Spoilt for choice - Llama this or GPT that?

Keeping up with the LLM race!

A whirlwind couple of weeks have given us a glimpse of how spoilt for choice we could be with foundation models in the future. This implies we need to start bucketing these “model families” into what they can and cannot do well, whether they are open or closed source and how we can decide which one to use. GPT-4 has been the default SOTA benchmark, until along came Claude Opus! Add to that the mega launch of Llama3 yesterday - yes, open source is alive and competing at the front of the field!

Going in chronological order, let’s start with the first model to challenge (and overthrow) GPT4-Turbo at the time of its release:

Anthropic’s Claude Opus:

Released in mid-March, this was the first model to clearly beat GPT4 on eval benchmarks (imperfect as they may be). Closed source and widely regarded as being better and more nuanced with written text and code, this was the first time once could see a possible future with OpenAI not winning it all. Not only Opus, interestingly, Claude Haiku from the same family beat Mistral Large, GPT-4-0613 while being much cheaper and better than GPT 3.5 - exciting times! As with everything, it has its limitations - the model is not openly licensed and does not share weights or training data. Opus is also more expensive and reportedly slower than GPT4.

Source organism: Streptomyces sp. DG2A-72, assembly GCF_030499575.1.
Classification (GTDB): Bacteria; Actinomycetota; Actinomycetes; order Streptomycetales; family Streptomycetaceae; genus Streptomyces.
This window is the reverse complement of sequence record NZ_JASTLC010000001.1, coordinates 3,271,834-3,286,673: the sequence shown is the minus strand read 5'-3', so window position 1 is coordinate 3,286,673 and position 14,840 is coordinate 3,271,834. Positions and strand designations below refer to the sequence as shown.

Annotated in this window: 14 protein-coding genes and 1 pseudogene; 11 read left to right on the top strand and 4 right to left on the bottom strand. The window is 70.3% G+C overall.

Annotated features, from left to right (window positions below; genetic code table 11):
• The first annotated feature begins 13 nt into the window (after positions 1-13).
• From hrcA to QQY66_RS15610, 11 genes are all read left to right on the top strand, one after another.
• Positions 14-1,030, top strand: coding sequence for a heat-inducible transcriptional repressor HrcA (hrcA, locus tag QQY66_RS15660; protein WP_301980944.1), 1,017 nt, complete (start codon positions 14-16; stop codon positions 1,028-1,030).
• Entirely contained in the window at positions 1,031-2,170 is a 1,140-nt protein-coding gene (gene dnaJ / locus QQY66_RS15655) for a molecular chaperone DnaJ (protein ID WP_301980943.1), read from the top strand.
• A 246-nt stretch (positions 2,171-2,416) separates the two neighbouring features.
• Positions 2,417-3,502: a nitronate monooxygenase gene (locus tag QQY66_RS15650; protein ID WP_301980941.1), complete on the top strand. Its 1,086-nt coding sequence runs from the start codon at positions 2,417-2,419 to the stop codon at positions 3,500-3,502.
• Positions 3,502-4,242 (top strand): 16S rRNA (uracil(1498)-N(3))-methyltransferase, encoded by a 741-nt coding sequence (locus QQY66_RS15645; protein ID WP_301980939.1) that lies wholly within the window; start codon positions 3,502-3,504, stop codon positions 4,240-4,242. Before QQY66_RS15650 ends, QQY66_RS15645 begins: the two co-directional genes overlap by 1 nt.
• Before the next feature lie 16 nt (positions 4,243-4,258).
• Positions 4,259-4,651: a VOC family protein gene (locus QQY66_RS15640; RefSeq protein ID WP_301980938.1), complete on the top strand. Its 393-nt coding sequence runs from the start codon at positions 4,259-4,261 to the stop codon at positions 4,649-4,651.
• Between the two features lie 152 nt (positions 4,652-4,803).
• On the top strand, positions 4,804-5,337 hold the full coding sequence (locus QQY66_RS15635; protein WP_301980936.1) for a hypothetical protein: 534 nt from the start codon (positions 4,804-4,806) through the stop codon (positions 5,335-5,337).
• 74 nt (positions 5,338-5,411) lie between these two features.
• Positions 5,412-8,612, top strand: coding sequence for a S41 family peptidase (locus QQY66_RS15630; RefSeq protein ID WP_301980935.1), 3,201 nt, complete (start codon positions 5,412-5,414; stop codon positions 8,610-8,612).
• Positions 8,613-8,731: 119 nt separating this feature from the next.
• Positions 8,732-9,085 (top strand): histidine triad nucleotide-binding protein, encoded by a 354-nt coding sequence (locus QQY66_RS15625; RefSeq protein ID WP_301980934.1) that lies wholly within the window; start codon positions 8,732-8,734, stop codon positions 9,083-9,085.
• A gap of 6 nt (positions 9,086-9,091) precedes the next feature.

Cohere’s Command R+ (Apr 04):

Non-commercial license but open weight. Cheaper, faster and NOT MoE. Designed for Enterprise use, it is multilingual with Advanced RAG and tool use capabilities. Comparable to GPT-4’s previous best version in performance and well priced @ $3/M input tokens and $15/M output tokens.

Google’s Gemini 1.5 Pro (Apr 09):

Public access via Gemini API (no more waitlists). Upgrades include audio understanding (1M context window implies upto 9.5 hours of audio), unlimited files, better system instructions, JSON mode and improvements to function calling. Notably, there was a paper on linear attention released by Google - Leave No Context Behind to “scale Transformer-based Large Language Models (LLMs) to infinitely long inputs with bounded memory and computation”. May the context window be a thing of the past!

OpenAI’s GPT4 reclaims top spot (Apr 09):